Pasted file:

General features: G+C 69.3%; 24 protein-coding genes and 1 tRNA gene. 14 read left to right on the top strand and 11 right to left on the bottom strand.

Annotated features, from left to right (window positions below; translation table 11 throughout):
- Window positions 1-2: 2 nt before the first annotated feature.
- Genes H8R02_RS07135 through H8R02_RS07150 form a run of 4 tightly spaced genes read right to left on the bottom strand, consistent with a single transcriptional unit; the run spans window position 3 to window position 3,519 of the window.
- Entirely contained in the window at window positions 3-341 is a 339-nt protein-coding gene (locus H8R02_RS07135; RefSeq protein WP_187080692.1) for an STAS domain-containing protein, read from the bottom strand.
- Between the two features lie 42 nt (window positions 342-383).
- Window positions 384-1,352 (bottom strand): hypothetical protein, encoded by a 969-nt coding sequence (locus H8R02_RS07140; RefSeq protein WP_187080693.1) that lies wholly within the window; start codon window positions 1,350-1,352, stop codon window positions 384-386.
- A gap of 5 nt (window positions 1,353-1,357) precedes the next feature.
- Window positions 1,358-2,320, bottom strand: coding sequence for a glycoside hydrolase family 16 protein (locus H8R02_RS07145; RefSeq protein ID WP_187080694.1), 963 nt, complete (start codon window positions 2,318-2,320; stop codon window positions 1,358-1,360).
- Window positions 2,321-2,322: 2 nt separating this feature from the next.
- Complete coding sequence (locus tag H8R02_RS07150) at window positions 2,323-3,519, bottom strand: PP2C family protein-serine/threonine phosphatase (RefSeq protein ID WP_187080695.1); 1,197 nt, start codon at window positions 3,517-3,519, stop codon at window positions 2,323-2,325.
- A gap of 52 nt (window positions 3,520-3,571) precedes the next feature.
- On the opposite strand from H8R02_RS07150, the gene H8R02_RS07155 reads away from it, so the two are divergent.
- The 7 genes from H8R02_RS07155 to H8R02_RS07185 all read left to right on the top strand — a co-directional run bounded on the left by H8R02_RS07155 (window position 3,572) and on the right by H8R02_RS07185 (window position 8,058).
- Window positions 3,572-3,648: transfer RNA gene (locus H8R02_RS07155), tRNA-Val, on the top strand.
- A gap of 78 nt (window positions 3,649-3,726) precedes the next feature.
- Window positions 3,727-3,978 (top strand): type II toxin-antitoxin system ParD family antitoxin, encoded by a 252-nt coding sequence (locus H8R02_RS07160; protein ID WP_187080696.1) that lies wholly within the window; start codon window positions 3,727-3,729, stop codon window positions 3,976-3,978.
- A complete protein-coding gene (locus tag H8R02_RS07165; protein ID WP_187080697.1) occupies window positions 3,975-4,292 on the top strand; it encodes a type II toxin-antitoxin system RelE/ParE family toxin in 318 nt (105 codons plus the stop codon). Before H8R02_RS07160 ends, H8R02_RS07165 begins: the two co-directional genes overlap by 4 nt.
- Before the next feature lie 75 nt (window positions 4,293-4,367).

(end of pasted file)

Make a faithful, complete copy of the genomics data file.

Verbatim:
General features: G+C 69.3%; 24 protein-coding genes and 1 tRNA gene. 14 read left to right on the top strand and 11 right to left on the bottom strand.

Annotated features, from left to right (window positions below; translation table 11 throughout):
- Window positions 1-2: 2 nt before the first annotated feature.
- Genes H8R02_RS07135 through H8R02_RS07150 form a run of 4 tightly spaced genes read right to left on the bottom strand, consistent with a single transcriptional unit; the run spans window position 3 to window position 3,519 of the window.
- Entirely contained in the window at window positions 3-341 is a 339-nt protein-coding gene (locus H8R02_RS07135; RefSeq protein WP_187080692.1) for an STAS domain-containing protein, read from the bottom strand.
- Between the two features lie 42 nt (window positions 342-383).
- Window positions 384-1,352 (bottom strand): hypothetical protein, encoded by a 969-nt coding sequence (locus H8R02_RS07140; RefSeq protein WP_187080693.1) that lies wholly within the window; start codon window positions 1,350-1,352, stop codon window positions 384-386.
- A gap of 5 nt (window positions 1,353-1,357) precedes the next feature.
- Window positions 1,358-2,320, bottom strand: coding sequence for a glycoside hydrolase family 16 protein (locus H8R02_RS07145; RefSeq protein ID WP_187080694.1), 963 nt, complete (start codon window positions 2,318-2,320; stop codon window positions 1,358-1,360).
- Window positions 2,321-2,322: 2 nt separating this feature from the next.
- Complete coding sequence (locus tag H8R02_RS07150) at window positions 2,323-3,519, bottom strand: PP2C family protein-serine/threonine phosphatase (RefSeq protein ID WP_187080695.1); 1,197 nt, start codon at window positions 3,517-3,519, stop codon at window positions 2,323-2,325.
- A gap of 52 nt (window positions 3,520-3,571) precedes the next feature.
- On the opposite strand from H8R02_RS07150, the gene H8R02_RS07155 reads away from it, so the two are divergent.
- The 7 genes from H8R02_RS07155 to H8R02_RS07185 all read left to right on the top strand — a co-directional run bounded on the left by H8R02_RS07155 (window position 3,572) and on the right by H8R02_RS07185 (window position 8,058).
- Window positions 3,572-3,648: transfer RNA gene (locus H8R02_RS07155), tRNA-Val, on the top strand.
- A gap of 78 nt (window positions 3,649-3,726) precedes the next feature.
- Window positions 3,727-3,978 (top strand): type II toxin-antitoxin system ParD family antitoxin, encoded by a 252-nt coding sequence (locus H8R02_RS07160; protein ID WP_187080696.1) that lies wholly within the window; start codon window positions 3,727-3,729, stop codon window positions 3,976-3,978.
- A complete protein-coding gene (locus tag H8R02_RS07165; protein ID WP_187080697.1) occupies window positions 3,975-4,292 on the top strand; it encodes a type II toxin-antitoxin system RelE/ParE family toxin in 318 nt (105 codons plus the stop codon). Before H8R02_RS07160 ends, H8R02_RS07165 begins: the two co-directional genes overlap by 4 nt.
- Before the next feature lie 75 nt (window positions 4,293-4,367).